If you have a hate on for corporate America???
    I can respect that, but you'll put a lot more rubber on the road (pun almost unintended) by eschewing beer, distilled spirits, milk, beef and pork, and anything that contains HFCS...(cola, candy, etc.)
    As noted above, ethanol is a lot more environmentally benign than some of the designer chemicals that they put into gas otherwise, and there is some pretty exiting work in using alky-haul injection in very small displacement ICE's that.....especially if mated to hybrids, could lead us to the next big step forward in efficiency.

    Right now?
    The biggest corn problem in this country is that it's used to fatten up livestock to make your hamburgers taste better....or it's used to make sugary drinks to fatten up your kids....or it's used to make adult beverages to help fatten YOU up, in addition to the others.
    Right now obesity is one of the largest (again....pun almost unintended) problems in the country. To quote from a famous book, Americans are fat, lazy, loud, and stupid.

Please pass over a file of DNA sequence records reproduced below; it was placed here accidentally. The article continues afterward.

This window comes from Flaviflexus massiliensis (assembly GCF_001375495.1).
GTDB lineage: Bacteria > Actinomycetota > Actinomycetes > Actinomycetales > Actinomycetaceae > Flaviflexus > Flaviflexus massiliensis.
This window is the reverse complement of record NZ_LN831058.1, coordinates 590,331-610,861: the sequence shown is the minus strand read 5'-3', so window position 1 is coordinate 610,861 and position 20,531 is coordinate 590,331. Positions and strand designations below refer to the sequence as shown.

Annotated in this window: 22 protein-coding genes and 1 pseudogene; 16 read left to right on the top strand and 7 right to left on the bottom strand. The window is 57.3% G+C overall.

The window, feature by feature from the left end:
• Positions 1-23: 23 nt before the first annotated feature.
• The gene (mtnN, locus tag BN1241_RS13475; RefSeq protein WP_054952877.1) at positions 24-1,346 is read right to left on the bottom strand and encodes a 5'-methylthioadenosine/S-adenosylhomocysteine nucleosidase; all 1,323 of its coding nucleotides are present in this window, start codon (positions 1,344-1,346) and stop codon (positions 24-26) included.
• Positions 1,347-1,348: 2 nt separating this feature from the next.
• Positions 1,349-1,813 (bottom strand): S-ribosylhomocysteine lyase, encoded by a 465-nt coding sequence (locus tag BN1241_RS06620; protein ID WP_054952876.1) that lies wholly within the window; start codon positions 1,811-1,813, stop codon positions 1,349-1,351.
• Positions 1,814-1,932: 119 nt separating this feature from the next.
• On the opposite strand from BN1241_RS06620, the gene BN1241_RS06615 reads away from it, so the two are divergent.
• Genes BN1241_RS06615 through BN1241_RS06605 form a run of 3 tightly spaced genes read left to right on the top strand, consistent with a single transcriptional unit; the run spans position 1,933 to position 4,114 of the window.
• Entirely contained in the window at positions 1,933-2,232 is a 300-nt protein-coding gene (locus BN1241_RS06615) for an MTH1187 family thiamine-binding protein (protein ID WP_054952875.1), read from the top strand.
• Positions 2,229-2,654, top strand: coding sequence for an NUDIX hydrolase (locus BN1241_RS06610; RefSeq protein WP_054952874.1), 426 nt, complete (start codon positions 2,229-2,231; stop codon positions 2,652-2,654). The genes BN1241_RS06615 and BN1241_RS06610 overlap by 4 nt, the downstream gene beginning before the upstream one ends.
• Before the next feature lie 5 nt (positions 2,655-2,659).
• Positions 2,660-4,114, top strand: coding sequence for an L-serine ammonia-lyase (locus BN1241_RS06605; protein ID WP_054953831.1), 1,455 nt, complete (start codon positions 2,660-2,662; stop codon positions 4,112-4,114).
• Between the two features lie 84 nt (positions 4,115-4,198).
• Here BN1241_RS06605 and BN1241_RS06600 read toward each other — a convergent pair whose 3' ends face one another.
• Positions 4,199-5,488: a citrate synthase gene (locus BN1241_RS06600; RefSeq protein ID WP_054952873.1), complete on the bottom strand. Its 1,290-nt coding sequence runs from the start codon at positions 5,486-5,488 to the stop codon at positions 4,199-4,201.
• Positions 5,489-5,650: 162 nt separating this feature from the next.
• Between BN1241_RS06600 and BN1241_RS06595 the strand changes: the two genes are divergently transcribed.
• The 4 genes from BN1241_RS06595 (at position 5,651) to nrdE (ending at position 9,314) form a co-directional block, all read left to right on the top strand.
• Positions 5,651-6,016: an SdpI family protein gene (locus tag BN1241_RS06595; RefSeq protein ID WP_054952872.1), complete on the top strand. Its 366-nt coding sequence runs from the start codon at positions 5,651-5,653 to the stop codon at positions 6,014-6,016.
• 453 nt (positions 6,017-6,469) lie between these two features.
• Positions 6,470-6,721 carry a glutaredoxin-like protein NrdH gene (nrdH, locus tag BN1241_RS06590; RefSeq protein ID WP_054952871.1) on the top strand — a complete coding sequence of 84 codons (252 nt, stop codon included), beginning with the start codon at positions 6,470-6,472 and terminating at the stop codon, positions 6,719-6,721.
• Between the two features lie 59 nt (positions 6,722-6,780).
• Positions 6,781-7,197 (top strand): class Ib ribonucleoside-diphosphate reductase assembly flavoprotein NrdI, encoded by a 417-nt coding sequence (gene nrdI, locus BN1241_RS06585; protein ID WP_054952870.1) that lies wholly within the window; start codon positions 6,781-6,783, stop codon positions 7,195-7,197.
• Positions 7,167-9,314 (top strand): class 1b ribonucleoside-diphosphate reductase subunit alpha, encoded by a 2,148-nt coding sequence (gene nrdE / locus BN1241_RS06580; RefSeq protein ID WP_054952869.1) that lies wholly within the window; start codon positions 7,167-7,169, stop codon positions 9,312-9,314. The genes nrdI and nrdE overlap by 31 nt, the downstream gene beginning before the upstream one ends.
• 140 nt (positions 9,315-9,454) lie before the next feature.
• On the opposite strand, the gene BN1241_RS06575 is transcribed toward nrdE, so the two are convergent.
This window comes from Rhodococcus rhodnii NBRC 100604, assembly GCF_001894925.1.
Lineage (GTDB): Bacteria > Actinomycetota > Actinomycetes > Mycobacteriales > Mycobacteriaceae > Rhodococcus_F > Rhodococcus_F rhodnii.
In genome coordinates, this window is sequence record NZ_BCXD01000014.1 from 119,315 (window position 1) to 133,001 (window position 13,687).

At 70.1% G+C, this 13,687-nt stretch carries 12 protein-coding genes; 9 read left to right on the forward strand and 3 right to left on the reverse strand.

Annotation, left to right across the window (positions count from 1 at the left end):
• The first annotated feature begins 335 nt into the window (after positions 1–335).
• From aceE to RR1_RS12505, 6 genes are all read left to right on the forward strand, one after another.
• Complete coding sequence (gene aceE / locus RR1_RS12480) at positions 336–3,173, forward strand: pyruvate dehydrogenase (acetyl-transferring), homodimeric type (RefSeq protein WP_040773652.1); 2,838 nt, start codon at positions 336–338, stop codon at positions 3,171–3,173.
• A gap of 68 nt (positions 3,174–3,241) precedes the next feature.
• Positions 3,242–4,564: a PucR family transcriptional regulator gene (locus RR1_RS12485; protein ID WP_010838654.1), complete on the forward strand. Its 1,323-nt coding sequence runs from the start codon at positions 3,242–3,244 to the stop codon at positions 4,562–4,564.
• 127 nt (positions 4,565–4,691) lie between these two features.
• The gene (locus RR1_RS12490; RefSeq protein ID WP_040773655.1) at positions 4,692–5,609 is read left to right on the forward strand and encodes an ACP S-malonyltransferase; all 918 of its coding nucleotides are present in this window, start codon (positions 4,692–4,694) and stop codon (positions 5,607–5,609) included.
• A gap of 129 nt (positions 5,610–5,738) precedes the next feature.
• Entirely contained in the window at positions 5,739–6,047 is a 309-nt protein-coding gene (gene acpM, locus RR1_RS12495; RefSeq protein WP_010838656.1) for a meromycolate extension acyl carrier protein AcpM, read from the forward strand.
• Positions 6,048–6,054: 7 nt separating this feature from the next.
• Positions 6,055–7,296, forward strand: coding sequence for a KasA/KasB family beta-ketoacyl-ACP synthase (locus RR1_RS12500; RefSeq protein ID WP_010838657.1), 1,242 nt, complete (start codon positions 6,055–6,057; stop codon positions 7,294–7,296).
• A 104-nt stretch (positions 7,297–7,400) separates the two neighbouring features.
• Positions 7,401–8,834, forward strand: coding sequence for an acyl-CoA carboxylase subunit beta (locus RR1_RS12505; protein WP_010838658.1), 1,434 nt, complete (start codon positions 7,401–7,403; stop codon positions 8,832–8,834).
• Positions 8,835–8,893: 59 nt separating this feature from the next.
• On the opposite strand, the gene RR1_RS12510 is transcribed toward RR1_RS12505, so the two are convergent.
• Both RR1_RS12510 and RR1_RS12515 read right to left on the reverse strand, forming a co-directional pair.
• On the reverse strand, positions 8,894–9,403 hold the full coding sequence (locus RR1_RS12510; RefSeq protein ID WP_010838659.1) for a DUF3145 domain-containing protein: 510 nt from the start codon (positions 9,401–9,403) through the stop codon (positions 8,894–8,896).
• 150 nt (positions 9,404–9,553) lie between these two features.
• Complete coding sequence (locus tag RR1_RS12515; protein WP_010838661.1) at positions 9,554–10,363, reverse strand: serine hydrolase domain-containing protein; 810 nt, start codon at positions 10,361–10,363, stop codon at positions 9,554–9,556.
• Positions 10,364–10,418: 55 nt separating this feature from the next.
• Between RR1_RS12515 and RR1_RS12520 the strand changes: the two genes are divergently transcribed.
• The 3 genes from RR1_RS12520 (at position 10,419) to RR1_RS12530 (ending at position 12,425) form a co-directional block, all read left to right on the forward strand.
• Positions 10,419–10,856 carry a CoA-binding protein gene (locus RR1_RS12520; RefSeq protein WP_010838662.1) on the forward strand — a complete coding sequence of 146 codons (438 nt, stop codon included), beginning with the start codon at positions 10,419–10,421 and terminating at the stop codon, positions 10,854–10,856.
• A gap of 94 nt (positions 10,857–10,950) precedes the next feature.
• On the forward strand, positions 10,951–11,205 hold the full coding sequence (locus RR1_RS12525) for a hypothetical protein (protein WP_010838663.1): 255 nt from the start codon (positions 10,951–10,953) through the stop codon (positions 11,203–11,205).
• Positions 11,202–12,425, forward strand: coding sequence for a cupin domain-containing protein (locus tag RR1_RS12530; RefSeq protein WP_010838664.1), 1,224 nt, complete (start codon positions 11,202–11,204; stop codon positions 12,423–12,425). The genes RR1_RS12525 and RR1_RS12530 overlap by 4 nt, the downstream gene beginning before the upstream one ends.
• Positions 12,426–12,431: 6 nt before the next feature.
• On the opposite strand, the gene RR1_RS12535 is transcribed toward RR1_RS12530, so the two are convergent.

It's just a thought....but if we turned all corn into ethanol, and throw in some of the other "selected cereal grains" it would probably help at least two of the above afflictions and we would have the additional benefit of usling a little bit less fuel from the Middle East....and you know what????
    They don't grow much corn in the sandbox.... :)

    Ethanol???
    I think that it's one of the better things we do with corn!!!

    YMMV... ;)
     
  7. markabele

    markabele owner of PiP, then Leaf, then Model 3

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    I live in Nebraska so I know a bit about corn and livestock. :)

    Look up pictures of cattle now compared to decades ago. Fatten up isn't the phrase you will use when you see the pics.

    As far as using less corn to be used as food so people don't get as fat...that's about a round-a-bout way of attacking the problem as it gets. I can think of hundreds of better ways to help with this nation's obesity issue. (also used to be a personal trainer and then worked in a cardiac rehab facility, so again, I know what I'm talking about)

    Lastly, if you were TRULY concerned with using less fuel from the Middle East then you would drive an EV or at least a Plug-In.